Unions say that much of the problem lies with the flexibility the watchdog has given to employers and the influence businesses have had over its enforcement efforts.
But flexibility is what businesses want to maintain.
The Chamber’s Bradley said that while he’s confident the Biden administration will listen to businesses’ position, any emergency standard would need to “be flexible enough to recognize” employers’ ability to implement public health safety measures and to “accommodate the differences in how businesses operate.”
“There is a big concern,” said Robyn Boerstling, who oversees human resources policy issues at the National Association of Manufacturers. “Every manufacturing facility is generally different. They make different things, they have different procedures, they have different assembly lines, production processes. So, manufacturers need flexibility in different ways to implement their controls.”
Boerstling says Biden’s plan will leave businesses with little room to weigh in on how the rules affect their specific industry once the emergency standard is in place.
When OSHA determines workers are in “grave danger,” the agency is able to issue emergency temporary standards that take effect immediately. The emergency standard stays in place until a permanent final rule is issued, but the agency will accept public comments on the standard during that period.
“An ETS is very immediate,” Boerstling said. “It’s permanent until it’s not permanent.”
The American Hospital Association, which represents more than 5,000 hospitals and health care providers that would be heavily regulated under any such infectious disease rule, suggested that an emergency infectious disease standard could hinder the health response to the virus.
The organization issued a fact sheet warning its members that an emergency standard would create “a new layer of conflicting and unnecessary regulatory burden at precisely the wrong time,” putting a strain on supplies of protective equipment and limiting hospital capacity.
“Unions have reported filing numerous OSHA complaints against hospitals; such actions could force hospitals to dramatically reduce their inpatient capacity rather than potentially expose themselves to very large fines,” the fact sheet said.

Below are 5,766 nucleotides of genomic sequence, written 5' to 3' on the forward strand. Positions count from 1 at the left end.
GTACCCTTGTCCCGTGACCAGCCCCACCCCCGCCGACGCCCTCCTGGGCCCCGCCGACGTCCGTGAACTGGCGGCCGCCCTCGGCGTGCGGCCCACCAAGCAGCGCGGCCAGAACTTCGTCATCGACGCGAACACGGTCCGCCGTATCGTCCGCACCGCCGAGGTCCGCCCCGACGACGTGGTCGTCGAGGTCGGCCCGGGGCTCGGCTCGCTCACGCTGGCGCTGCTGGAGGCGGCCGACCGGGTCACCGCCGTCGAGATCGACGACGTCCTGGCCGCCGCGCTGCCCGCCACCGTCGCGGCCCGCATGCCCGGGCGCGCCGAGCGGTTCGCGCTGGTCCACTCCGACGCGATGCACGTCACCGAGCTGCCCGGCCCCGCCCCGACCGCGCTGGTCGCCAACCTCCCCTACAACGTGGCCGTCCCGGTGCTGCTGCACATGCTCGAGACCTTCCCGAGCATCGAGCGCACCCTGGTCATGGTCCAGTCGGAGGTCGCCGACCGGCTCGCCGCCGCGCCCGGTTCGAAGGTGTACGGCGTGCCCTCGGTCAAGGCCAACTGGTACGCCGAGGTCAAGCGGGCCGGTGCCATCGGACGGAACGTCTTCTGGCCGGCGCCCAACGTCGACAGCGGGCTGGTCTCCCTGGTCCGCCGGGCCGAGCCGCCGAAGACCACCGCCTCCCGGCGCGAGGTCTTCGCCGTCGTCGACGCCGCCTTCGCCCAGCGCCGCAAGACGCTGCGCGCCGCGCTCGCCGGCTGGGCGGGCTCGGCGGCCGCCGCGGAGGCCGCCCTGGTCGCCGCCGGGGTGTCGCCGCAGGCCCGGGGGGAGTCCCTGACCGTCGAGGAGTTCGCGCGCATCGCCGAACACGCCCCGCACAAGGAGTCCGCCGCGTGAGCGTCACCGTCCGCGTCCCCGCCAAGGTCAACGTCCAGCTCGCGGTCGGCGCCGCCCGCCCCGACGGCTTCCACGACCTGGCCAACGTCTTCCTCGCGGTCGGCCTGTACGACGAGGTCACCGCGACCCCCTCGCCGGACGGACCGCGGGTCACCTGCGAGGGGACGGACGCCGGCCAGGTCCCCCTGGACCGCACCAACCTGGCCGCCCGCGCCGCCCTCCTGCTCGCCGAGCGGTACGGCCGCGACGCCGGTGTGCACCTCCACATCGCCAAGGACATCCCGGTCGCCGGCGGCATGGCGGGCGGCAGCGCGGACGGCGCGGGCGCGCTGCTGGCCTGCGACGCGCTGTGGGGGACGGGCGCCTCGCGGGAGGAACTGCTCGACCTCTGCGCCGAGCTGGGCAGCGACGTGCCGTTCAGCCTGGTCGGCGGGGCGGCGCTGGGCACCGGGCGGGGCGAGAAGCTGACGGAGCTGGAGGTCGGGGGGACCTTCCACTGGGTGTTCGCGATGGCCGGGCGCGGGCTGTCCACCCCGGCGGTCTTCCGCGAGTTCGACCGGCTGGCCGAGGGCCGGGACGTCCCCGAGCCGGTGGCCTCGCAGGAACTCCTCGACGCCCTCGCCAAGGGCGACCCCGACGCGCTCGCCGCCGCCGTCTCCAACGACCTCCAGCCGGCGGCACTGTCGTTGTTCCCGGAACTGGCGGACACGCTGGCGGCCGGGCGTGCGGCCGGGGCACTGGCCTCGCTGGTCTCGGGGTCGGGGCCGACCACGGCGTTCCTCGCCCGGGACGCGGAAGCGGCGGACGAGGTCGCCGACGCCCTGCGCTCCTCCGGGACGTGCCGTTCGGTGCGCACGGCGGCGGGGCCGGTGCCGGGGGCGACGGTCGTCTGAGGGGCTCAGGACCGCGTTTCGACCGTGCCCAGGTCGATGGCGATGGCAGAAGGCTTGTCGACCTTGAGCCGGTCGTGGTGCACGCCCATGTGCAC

The maximum fine OSHA can issue against an employer is $134,937 per violation, when an employer’s breach of safety rules is considered “willful” or is a repeated violation. For other violations, including “serious” and “other than serious” offenses, the safety agency’s fines max out at $13,494 per infraction.
Such concerns were what prompted McConnell to push for Covid-19 liability protections — including shielding employers from being fined under federal safety laws — warning that “one-size-fits-all” rules would prompt “an epidemic of lawsuits” against employers who can’t comply.
But with both of Georgia’s U.S. Senate seats facing runoff elections that will determine which party controls the upper chamber, the GOP’s negotiating posture over another aid bill is weaker than when McConnell first made those calls.
While there’s little chance Democrats would be willing to limit their incoming president’s ability to police workplace safety in exchange for an aid bill in the lame duck, McConnell seems in no mood to drop his demand for liability protections.
“It should be highly targeted, very similar to what I put on the floor in October and September,” he said of the next aid bill during a press conference on Capitol Hill Tuesday.
This blog originally appeared at Politico on November 13, 2020. Reprinted with permission.
About the Author: Rebecca Rainey is an employment and immigration reporter with POLITICO Pro and the author of the Morning Shift newsletter.